18 Oct Are You “The Boy Who Cried Wolf” On Social Media?
How often are you posting messages on your Facebook or Twitter account? Every week? Every day? Every hour? How much is too much? And how do you know if your messages are really resonating with your customers or audience?
When you post just for posting’s sake, you become something akin to ‘the boy who cried wolf.’ People may read your page or blog a few times, but if there’s nothing relevant, new or different about it, then there’s a good chance folks will just stop reading, and you will lose them. Forever.
When you run a business or an organization, there’s nothing more important than repeat customers. And these days, keeping your online customer base happy is becoming as critical as keeping your walk-in customers satisfied, if not more so. Why? Because a good social media campaign can spread like a wildfire and attract more clients. But a poor campaign, or lack of one altogether, can be a detriment to your business or organization.
Are you “the boy who cried wolf” on social media? Ask yourself these questions to find out if your posts shine through:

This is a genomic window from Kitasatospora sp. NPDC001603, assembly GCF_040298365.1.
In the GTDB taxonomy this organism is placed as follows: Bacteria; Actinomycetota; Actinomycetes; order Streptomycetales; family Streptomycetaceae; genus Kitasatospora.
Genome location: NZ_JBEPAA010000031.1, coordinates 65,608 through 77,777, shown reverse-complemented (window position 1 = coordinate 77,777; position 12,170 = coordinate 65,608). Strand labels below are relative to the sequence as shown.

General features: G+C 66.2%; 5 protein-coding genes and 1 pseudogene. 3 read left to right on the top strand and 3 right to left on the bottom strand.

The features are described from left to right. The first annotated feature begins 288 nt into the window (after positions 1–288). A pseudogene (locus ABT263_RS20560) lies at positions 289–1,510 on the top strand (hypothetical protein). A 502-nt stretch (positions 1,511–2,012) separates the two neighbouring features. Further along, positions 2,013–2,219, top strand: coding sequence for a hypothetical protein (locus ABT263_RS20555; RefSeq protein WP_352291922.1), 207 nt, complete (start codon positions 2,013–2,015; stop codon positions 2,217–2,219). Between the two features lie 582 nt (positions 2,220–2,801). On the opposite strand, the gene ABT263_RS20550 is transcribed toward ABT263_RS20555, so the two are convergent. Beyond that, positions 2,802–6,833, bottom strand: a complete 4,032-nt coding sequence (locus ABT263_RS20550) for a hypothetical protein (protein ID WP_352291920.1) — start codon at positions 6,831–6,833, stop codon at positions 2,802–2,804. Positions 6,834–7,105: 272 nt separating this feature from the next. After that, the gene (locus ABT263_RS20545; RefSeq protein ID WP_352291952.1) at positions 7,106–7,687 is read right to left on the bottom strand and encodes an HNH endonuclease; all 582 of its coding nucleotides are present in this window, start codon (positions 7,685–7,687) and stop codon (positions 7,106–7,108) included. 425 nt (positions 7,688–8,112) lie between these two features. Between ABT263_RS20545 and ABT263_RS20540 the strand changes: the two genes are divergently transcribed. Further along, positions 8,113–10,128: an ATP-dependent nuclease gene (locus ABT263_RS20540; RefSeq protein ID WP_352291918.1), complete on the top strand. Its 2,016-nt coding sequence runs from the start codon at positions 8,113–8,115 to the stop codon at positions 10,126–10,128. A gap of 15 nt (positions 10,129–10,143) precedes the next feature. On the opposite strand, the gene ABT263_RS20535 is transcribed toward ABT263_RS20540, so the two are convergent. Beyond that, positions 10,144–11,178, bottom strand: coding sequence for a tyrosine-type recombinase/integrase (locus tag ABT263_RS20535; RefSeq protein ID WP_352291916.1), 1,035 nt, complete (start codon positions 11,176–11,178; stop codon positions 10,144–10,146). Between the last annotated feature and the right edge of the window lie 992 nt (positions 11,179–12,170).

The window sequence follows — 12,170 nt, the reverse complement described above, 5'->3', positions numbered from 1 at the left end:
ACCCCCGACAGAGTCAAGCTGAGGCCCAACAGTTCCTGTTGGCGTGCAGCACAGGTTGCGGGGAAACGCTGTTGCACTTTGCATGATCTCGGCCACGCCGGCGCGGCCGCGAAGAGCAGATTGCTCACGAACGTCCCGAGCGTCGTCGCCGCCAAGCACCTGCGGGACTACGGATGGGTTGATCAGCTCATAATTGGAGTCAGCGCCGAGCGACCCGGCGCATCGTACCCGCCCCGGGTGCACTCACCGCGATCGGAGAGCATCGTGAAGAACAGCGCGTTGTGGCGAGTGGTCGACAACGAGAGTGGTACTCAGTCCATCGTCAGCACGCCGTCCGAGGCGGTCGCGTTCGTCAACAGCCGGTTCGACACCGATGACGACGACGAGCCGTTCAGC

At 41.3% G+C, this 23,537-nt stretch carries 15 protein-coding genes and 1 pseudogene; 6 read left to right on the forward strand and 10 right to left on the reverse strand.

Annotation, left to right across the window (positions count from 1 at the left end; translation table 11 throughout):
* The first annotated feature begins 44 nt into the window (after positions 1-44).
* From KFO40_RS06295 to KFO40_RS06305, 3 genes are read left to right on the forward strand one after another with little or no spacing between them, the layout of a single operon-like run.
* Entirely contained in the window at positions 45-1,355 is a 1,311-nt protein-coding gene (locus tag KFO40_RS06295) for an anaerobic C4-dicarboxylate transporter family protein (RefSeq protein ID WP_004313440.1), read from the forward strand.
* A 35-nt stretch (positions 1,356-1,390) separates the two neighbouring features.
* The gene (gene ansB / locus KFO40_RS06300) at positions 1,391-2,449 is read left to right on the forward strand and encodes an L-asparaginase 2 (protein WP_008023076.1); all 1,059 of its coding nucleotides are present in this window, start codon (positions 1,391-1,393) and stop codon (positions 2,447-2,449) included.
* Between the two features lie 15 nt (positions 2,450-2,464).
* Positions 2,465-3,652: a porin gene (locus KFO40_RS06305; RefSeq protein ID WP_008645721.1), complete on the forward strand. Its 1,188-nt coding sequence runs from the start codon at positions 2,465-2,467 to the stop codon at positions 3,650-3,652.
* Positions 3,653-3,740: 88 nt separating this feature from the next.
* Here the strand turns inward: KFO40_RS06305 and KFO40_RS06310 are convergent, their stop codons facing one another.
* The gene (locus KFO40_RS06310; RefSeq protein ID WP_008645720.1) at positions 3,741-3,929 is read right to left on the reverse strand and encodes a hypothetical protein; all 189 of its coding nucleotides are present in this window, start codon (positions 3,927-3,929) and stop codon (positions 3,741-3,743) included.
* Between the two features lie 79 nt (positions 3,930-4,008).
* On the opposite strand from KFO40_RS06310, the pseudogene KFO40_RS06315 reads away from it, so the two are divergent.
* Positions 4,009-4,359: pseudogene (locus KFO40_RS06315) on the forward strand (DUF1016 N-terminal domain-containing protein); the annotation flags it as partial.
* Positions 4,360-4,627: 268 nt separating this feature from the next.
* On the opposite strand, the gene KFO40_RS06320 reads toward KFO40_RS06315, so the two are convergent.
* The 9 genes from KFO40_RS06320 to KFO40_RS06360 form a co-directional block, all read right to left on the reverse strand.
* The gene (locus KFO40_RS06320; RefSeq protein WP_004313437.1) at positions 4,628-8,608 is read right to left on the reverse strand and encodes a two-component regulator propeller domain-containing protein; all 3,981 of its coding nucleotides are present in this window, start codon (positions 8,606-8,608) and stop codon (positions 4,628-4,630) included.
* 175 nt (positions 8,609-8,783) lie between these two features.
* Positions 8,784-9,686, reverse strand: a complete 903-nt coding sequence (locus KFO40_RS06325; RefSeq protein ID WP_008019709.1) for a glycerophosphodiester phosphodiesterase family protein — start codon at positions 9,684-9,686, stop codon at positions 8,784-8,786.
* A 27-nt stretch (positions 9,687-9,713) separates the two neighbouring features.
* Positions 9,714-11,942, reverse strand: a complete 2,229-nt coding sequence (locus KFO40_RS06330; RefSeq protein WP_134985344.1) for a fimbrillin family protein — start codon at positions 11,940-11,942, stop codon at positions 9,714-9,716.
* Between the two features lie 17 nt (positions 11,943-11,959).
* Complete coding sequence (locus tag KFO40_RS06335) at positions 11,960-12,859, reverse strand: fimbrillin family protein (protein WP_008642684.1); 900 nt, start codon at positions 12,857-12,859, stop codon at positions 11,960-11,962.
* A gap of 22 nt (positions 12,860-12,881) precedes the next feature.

What and why am I posting?
When you read your friends’ posts on Facebook, do you find yourself skipping over certain friends or completely ignoring them because it’s the same type of message over and over again? You know it’s bad if you start clicking “Hide This Post” or “Unfollow This Person.” And have you ever been surprised to find out through the grapevine that something major has happened in their lives, and you didn’t know because you don’t see their posts? That’s a perfect example of social media’s “boy who cried wolf.” The same theory holds true for a business account. Don’t annoy your customers by posting on a whim.
How often do I need to post on social media?
This is like asking, “How long should a love letter be?” It depends on many different factors, like who your customers are and the type of business you’re running. Some topics and businesses lend themselves to more frequent posting than others.
Who is ‘liking’ or ‘sharing’ your posts?
Is it your customers? Your employees? Your competitors? Your mom? If it’s not who you wanted to be talking to, ask yourself why you aren’t attracting the people that really matter to your business. Why use your resources communicating with the wrong people?
A good posting strategy will keep your customers’ interest to continue following you. So whatever you do, don’t post just to post — or you may find yourself saying “There really was a wolf important message here! I wonder why thevillagers customers didn’t listen?”